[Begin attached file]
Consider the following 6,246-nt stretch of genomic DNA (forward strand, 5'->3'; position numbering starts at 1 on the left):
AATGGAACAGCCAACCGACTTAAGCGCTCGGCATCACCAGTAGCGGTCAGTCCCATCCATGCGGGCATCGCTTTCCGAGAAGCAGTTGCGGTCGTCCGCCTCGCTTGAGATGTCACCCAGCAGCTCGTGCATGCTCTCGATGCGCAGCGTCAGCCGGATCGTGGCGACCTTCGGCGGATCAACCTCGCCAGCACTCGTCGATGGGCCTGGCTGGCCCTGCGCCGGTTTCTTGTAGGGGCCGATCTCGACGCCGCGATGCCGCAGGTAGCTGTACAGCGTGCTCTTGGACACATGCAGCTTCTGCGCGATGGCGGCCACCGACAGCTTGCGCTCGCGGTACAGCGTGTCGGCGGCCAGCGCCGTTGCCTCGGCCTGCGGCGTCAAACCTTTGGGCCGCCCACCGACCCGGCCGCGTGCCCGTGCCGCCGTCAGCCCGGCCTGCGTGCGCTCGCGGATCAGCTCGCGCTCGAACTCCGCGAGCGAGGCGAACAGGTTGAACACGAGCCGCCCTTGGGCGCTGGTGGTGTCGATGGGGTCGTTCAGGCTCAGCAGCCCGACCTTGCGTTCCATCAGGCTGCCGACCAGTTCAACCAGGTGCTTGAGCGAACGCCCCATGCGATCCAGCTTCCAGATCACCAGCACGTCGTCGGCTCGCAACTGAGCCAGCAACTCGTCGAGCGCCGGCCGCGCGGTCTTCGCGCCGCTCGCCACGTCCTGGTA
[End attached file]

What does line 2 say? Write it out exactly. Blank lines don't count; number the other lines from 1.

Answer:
AATGGAACAGCCAACCGACTTAAGCGCTCGGCATCACCAGTAGCGGTCAGTCCCATCCATGCGGGCATCGCTTTCCGAGAAGCAGTTGCGGTCGTCCGCCTCGCTTGAGATGTCACCCAGCAGCTCGTGCATGCTCTCGATGCGCAGCGTCAGCCGGATCGTGGCGACCTTCGGCGGATCAACCTCGCCAGCACTCGTCGATGGGCCTGGCTGGCCCTGCGCCGGTTTCTTGTAGGGGCCGATCTCGACGCCGCGATGCCGCAGGTAGCTGTACAGCGTGCTCTTGGACACATGCAGCTTCTGCGCGATGGCGGCCACCGACAGCTTGCGCTCGCGGTACAGCGTGTCGGCGGCCAGCGCCGTTGCCTCGGCCTGCGGCGTCAAACCTTTGGGCCGCCCACCGACCCGGCCGCGTGCCCGTGCCGCCGTCAGCCCGGCCTGCGTGCGCTCGCGGATCAGCTCGCGCTCGAACTCCGCGAGCGAGGCGAACAGGTTGAACACGAGCCGCCCTTGGGCGCTGGTGGTGTCGATGGGGTCGTTCAGGCTCAGCAGCCCGACCTTGCGTTCCATCAGGCTGCCGACCAGTTCAACCAGGTGCTTGAGCGAACGCCCCATGCGATCCAGCTTCCAGATCACCAGCACGTCGTCGGCTCGCAACTGAGCCAGCAACTCGTCGAGCGCCGGCCGCGCGGTCTTCGCGCCGCTCGCCACGTCCTGGTA